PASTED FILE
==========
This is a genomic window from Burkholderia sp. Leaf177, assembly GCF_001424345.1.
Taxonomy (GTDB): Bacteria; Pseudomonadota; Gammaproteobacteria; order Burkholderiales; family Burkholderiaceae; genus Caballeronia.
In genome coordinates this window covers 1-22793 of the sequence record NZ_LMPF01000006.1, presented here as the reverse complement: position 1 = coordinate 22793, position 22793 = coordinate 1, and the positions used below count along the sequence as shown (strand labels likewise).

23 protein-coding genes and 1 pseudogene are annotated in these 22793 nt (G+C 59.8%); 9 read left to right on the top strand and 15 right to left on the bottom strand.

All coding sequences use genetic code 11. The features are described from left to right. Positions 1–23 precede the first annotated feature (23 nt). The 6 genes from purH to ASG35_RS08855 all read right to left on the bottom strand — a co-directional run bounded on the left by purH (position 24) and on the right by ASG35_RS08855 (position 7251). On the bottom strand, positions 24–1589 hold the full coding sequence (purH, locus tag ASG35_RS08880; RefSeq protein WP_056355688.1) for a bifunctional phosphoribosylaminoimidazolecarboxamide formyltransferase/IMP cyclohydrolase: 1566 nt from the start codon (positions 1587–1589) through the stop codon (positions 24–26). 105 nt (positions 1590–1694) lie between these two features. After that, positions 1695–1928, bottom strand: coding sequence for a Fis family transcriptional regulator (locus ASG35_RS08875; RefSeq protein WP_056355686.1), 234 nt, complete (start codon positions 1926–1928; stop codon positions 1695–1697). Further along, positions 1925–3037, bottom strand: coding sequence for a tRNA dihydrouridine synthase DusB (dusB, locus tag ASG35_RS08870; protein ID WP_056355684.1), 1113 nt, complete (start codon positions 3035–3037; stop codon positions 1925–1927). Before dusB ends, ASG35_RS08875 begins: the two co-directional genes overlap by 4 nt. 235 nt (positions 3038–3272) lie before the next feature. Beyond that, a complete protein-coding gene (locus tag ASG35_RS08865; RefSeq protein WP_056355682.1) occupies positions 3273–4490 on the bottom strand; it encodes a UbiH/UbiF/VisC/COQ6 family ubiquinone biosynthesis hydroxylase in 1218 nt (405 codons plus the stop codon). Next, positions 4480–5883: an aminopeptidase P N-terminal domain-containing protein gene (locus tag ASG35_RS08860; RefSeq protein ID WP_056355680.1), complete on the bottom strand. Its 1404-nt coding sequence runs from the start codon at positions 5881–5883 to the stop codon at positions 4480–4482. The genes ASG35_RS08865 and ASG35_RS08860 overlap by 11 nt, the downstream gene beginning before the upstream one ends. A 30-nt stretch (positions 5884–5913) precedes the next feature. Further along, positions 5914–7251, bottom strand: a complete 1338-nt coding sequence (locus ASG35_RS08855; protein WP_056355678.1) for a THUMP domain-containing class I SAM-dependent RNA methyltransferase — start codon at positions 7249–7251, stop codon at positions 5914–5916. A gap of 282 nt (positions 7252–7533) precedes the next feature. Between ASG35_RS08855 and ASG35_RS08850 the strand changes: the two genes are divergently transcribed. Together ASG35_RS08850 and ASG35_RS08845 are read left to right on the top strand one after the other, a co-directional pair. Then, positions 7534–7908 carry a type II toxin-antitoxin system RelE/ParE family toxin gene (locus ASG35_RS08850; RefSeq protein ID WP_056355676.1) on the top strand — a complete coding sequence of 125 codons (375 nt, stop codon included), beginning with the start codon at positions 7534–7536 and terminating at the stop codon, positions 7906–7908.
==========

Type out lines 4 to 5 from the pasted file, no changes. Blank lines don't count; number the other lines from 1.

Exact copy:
23 protein-coding genes and 1 pseudogene are annotated in these 22793 nt (G+C 59.8%); 9 read left to right on the top strand and 15 right to left on the bottom strand.

All coding sequences use genetic code 11. The features are described from left to right. Positions 1–23 precede the first annotated feature (23 nt). The 6 genes from purH to ASG35_RS08855 all read right to left on the bottom strand — a co-directional run bounded on the left by purH (position 24) and on the right by ASG35_RS08855 (position 7251). On the bottom strand, positions 24–1589 hold the full coding sequence (purH, locus tag ASG35_RS08880; RefSeq protein WP_056355688.1) for a bifunctional phosphoribosylaminoimidazolecarboxamide formyltransferase/IMP cyclohydrolase: 1566 nt from the start codon (positions 1587–1589) through the stop codon (positions 24–26). 105 nt (positions 1590–1694) lie between these two features. After that, positions 1695–1928, bottom strand: coding sequence for a Fis family transcriptional regulator (locus ASG35_RS08875; RefSeq protein WP_056355686.1), 234 nt, complete (start codon positions 1926–1928; stop codon positions 1695–1697). Further along, positions 1925–3037, bottom strand: coding sequence for a tRNA dihydrouridine synthase DusB (dusB, locus tag ASG35_RS08870; protein ID WP_056355684.1), 1113 nt, complete (start codon positions 3035–3037; stop codon positions 1925–1927). Before dusB ends, ASG35_RS08875 begins: the two co-directional genes overlap by 4 nt. 235 nt (positions 3038–3272) lie before the next feature. Beyond that, a complete protein-coding gene (locus tag ASG35_RS08865; RefSeq protein WP_056355682.1) occupies positions 3273–4490 on the bottom strand; it encodes a UbiH/UbiF/VisC/COQ6 family ubiquinone biosynthesis hydroxylase in 1218 nt (405 codons plus the stop codon). Next, positions 4480–5883: an aminopeptidase P N-terminal domain-containing protein gene (locus tag ASG35_RS08860; RefSeq protein ID WP_056355680.1), complete on the bottom strand. Its 1404-nt coding sequence runs from the start codon at positions 5881–5883 to the stop codon at positions 4480–4482. The genes ASG35_RS08865 and ASG35_RS08860 overlap by 11 nt, the downstream gene beginning before the upstream one ends. A 30-nt stretch (positions 5884–5913) precedes the next feature. Further along, positions 5914–7251, bottom strand: a complete 1338-nt coding sequence (locus ASG35_RS08855; protein WP_056355678.1) for a THUMP domain-containing class I SAM-dependent RNA methyltransferase — start codon at positions 7249–7251, stop codon at positions 5914–5916. A gap of 282 nt (positions 7252–7533) precedes the next feature. Between ASG35_RS08855 and ASG35_RS08850 the strand changes: the two genes are divergently transcribed. Together ASG35_RS08850 and ASG35_RS08845 are read left to right on the top strand one after the other, a co-directional pair. Then, positions 7534–7908 carry a type II toxin-antitoxin system RelE/ParE family toxin gene (locus ASG35_RS08850; RefSeq protein ID WP_056355676.1) on the top strand — a complete coding sequence of 125 codons (375 nt, stop codon included), beginning with the start codon at positions 7534–7536 and terminating at the stop codon, positions 7906–7908.